Short shrift for vagrants

The Dole Cupboards – three in all – once held bread for the poor and date from 1628.
The parish poor box has stood in the Abbey church since the 1650s. It was broken into in 1817 and the parish clerk Thomas Brown – a shoemaker - was accused of stealing the padlocks but was found not guilty.

If you were a vagrant in the reign of Henry VIII, you risked being ‘tied to the end of a cart naked and beaten with whips around the town or village till your body be bloody’.

Henry’s son and daughter in turn also exacted severe punishments on vagrants. Edward VI, aged only nine at the time, would have enslaved you for two years and branded your chest with a ‘V’ (1).

During Elizabeth I’s long reign there was a slight twist on old Henry’s punishment. You would be grievously whipped and then ‘burned through the gristle of your right ear with a hot iron’ (2).

But for those who were poor but not homeless there was some charity in the 1600s, symbolised by the Elizabethan ‘Dole Cupboards’ for storing bread, which was distributed to the poor up to the 1920s. These and the ancient poor box and the carved figure that stands guard over it, can still be seen in the cathedral church today (3).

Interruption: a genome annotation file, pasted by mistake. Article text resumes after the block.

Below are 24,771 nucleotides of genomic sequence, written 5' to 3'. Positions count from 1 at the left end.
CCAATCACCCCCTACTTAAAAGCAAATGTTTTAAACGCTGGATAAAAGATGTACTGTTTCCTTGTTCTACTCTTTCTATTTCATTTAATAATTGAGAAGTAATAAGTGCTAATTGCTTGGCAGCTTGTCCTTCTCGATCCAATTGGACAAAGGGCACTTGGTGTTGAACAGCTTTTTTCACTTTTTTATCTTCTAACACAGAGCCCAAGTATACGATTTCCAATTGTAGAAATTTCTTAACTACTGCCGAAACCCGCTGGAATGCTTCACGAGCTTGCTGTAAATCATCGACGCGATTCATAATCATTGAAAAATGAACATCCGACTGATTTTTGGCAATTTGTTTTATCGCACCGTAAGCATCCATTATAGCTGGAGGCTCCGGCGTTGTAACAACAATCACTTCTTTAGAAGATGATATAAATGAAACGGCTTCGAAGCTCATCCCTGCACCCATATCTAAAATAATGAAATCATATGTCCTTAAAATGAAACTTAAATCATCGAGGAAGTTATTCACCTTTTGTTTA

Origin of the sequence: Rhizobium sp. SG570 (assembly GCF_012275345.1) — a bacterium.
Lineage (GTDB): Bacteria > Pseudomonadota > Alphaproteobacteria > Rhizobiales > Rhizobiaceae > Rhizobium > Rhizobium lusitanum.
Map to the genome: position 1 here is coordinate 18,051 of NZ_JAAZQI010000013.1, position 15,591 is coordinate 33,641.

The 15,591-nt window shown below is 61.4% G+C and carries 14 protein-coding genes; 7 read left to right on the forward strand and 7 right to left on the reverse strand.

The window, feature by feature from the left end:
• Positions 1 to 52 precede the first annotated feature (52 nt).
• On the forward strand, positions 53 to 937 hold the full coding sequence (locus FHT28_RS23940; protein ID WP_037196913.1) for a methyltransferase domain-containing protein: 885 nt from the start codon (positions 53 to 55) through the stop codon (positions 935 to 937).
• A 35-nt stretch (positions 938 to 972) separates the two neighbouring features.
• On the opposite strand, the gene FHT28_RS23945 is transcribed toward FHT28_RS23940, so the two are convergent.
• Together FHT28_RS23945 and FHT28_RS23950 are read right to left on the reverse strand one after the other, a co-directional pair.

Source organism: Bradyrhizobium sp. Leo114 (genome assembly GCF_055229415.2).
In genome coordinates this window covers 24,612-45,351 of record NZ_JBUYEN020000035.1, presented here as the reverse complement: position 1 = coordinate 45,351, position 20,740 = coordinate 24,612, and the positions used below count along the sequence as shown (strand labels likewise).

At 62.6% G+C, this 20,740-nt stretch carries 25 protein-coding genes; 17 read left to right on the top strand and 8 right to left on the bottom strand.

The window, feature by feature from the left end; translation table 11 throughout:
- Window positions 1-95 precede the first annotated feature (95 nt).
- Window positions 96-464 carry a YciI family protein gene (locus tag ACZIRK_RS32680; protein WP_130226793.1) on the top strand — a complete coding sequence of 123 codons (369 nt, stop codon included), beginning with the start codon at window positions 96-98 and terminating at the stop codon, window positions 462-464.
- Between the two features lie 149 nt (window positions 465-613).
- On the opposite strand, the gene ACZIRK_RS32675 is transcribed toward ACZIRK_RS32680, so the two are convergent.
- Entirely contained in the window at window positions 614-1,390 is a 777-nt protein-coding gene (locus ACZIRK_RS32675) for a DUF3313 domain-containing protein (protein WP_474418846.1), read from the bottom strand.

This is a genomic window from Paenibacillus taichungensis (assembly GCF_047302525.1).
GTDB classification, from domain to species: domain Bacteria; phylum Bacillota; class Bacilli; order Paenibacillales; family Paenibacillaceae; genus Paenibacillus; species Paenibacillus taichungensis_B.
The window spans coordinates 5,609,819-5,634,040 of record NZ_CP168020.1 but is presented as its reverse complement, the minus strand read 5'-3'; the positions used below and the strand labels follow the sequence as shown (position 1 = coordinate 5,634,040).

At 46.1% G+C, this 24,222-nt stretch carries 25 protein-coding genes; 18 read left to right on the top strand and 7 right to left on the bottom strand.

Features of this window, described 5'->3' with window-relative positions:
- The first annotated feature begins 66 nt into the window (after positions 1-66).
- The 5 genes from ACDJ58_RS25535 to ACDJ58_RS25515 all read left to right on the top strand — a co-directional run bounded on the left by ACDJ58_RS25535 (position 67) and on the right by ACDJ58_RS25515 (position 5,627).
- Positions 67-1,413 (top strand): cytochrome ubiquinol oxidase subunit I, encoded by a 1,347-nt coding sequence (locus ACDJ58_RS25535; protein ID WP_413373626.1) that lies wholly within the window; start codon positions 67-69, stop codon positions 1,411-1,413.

Justices of the Peace Act gave entitlement to labourers seeking farm work to be on the road and to stop along the way to rest.


Following the Peasants’ Revolt a series of Old Poor Laws was introduced to restrict people to their place of birth.


Vagabonds and Beggars Act and subsequent amendments authorised communities to punish and remove the guilty to their last dwelling place.

(1) A series of Vagrancy Acts was introduced in 1495, 1531, 1547 (known as the Slavery Act), 1559, 1572 and 1597.

(2) Quote from Abbott, M., Life Cycles in England, 1560-1720, Routledge (1996).

(3) All these objects are located in or near the South Transept of the Cathedral and Abbey Church of St Alban. The carved figure is a replica of the original.